Hopefully summer vacation provided some outdoor fun, good reading, and a trip or two to refresh you. As you enter the new school year I hope you can find some new and fun ways to keep your brain and your students' brains refreshed and healthy!
- Read aloud to students on a regular basis.
- Keep play dough on hand for each child. Let them use it during read alouds.
- Provide intricate designs for children to color during read alouds.
- Between each subject or class period, take five minutes for a renewing activity such as reading jokes, singing an action song, doing a few exercises, etc.
- Play silly YouTube clips, especially anything the students can sing-along with or do motions to.
- Get familiar with Brain Gym. Use some of the activities to help stimulate your students' brains.
- Take unexpected outings - a five minute visit to another classroom, a quiet walk down the hall and back or a quick trip outside to move around and breathe deeply.
- Develop clapping rhythms and class cheers.
- Read fun poetry and Dr. Seuss.
And whatever you do, give the kids recess - not because they deserve it but because their brains need it! And their souls do too.
by Mallory Tartaglia
Often shunned by society for his unusual appearance, a teenage boy dreams of becoming a bowyer like his father and going to war against Scotland. This medieval novel takes us to the mid-1300s. On a quest to find out who he really is, Adrian Black learns about what it takes to be brave and to be a man. This book provides excitement and adventure for teens with a hunger for reading.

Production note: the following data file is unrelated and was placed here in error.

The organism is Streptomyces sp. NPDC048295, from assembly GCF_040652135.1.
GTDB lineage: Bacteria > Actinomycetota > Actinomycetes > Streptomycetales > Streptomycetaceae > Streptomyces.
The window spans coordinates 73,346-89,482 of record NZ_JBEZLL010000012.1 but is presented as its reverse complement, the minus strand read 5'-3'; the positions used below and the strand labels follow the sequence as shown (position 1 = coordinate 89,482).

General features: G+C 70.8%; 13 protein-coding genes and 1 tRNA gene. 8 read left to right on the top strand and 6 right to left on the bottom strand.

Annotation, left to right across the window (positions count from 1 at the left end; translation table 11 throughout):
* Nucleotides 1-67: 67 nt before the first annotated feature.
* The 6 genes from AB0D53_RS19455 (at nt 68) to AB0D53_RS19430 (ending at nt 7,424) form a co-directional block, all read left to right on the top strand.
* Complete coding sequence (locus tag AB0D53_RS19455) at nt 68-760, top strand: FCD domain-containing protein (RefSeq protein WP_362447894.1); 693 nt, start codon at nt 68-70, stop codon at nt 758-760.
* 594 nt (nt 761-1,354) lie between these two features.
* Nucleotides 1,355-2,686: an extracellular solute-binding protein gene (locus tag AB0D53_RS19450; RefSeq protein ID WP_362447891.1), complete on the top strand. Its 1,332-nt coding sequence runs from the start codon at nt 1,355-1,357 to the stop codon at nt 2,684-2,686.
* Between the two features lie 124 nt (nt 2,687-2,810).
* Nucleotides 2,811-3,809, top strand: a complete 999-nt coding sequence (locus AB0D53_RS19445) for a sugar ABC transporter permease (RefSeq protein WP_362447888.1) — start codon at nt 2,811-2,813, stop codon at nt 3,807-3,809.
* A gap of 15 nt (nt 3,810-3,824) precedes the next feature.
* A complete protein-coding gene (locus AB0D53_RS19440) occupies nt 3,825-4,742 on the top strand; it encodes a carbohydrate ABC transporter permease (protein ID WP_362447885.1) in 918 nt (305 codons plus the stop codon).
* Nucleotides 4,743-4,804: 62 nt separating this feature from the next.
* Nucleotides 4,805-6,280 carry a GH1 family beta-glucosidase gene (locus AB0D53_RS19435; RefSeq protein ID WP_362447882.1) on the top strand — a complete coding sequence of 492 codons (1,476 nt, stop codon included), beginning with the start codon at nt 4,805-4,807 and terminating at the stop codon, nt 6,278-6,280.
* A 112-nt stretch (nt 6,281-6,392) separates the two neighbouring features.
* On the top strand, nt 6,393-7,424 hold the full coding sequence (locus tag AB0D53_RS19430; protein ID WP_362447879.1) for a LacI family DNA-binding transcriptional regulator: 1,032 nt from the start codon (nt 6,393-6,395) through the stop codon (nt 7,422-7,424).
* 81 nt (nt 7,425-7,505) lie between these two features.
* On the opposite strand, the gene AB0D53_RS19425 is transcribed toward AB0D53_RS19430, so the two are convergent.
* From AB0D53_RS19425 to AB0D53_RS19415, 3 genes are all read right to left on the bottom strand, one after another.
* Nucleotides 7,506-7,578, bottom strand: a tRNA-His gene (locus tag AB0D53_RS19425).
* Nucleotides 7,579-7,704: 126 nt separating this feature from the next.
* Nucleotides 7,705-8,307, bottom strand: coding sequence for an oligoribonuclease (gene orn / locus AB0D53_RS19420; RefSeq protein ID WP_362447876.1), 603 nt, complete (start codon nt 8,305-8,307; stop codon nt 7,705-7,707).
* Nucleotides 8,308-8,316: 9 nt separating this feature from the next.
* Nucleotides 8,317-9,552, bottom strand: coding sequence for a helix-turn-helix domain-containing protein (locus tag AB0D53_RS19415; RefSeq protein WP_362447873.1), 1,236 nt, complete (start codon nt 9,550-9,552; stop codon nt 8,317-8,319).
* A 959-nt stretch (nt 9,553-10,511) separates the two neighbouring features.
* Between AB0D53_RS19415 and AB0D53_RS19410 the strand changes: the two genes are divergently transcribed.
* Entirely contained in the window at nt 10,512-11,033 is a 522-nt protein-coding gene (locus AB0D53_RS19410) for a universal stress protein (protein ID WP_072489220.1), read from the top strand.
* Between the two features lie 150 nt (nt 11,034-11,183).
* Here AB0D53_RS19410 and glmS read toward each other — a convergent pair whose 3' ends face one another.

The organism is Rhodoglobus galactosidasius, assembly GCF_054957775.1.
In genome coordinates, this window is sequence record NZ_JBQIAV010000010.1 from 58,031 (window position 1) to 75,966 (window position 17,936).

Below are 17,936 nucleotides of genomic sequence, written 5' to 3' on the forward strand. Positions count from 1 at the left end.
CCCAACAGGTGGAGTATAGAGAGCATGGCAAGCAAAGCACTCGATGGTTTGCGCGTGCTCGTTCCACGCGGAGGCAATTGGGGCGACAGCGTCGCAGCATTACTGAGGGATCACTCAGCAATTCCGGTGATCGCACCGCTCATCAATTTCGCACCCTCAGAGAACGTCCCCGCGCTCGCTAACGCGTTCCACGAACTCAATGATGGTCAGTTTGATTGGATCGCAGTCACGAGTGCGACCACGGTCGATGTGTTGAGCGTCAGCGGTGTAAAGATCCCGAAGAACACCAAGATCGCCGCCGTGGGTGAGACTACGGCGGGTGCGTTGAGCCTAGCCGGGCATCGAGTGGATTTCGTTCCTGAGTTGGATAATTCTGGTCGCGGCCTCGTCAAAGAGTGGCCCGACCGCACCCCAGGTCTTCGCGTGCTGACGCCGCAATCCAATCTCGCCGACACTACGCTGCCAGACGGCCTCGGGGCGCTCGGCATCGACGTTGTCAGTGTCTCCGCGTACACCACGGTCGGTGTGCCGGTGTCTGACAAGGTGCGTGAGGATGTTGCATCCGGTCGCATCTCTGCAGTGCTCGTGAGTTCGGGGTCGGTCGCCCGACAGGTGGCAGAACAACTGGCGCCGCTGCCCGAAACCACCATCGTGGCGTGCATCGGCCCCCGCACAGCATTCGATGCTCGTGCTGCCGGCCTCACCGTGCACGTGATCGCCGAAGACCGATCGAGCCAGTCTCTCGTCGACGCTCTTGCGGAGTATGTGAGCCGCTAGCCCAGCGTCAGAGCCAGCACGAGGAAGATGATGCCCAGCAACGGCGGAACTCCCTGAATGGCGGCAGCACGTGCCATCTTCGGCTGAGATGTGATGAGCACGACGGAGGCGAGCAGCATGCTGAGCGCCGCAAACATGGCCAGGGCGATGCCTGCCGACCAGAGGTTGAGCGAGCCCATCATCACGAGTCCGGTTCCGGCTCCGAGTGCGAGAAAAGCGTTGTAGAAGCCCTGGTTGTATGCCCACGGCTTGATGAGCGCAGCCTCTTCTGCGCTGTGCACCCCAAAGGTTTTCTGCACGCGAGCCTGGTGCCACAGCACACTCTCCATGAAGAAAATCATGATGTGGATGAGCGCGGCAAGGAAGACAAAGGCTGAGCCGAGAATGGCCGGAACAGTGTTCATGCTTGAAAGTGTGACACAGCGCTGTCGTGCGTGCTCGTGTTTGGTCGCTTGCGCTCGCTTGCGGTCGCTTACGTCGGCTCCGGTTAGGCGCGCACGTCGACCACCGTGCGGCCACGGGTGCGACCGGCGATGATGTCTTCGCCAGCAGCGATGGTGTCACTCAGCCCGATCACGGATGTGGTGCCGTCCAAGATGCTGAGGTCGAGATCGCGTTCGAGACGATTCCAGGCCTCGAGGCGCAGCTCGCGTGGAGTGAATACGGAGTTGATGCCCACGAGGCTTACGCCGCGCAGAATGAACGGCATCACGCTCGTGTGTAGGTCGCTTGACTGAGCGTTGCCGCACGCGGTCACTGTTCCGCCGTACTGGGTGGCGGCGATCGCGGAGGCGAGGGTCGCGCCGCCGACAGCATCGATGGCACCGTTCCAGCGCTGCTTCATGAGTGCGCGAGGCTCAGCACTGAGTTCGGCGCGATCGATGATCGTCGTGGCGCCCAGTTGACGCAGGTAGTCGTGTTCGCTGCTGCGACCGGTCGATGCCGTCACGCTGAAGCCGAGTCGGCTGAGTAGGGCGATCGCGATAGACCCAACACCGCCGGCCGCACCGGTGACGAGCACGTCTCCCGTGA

Too occupied to spend time with him, Todd's parents keep him busy by having him watch TV. To them, TV seems to solve all of their problems. This picture book demonstrates how television obsession takes over precious time that could be spent reading a good book. Technology cannot replace the necessary learning tools and knowledge that books provide. (Ages 4-8)
In this novel a sixteen-year-old girl is trapped in a sea of mystery and lost memories after being critically injured in a car accident. With no memory of her parents or best friends, and having to relearn how to walk and talk, Jenna Fox has to track down her lost memory to complete the puzzle of the life she left behind and to make way for her new future. This futuristic, mystery novel by Mary E. Pearson provides an intriguing escape while at the same time, bringing to light how advances in technology may affect medicine and extreme decisions about saving lives.
Mallory Tartaglia is a sophomore at Piedmont High School whose interests include reading, writing, art, hunting, and agri-science.
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by the Bathroom Reader's Institute
Riddles, Twisted Tales,
Tongue Twisters, and a whole lot more!
What the Internet is
Doing to Our Brains
by Nicholas Carr
How a Brain Injury
Made me a Mathematical
and Maureen Seaberg
"His singular story reveals the wonder of the human brain." (from the book's website)
An article on promises and pitfalls of technology for young children.
A teen talks about turning off technology.
Congratulations to our winners from our
Mary Morton Cowan won Revolutionary Friends
Karen Hassinger won Healing Water
Monica Graham won Teaching Writing Skills Through Children's Literature
Debbie Allmand won Treasure
* Nicole Mosteller for
being our expert in this
* Jennifer Bower for the
* Mallory Tartaglia for
* Kim Griswell, Boyds Mills Press, and Carol
Baldwin for donating
* Joanne Hunsberger for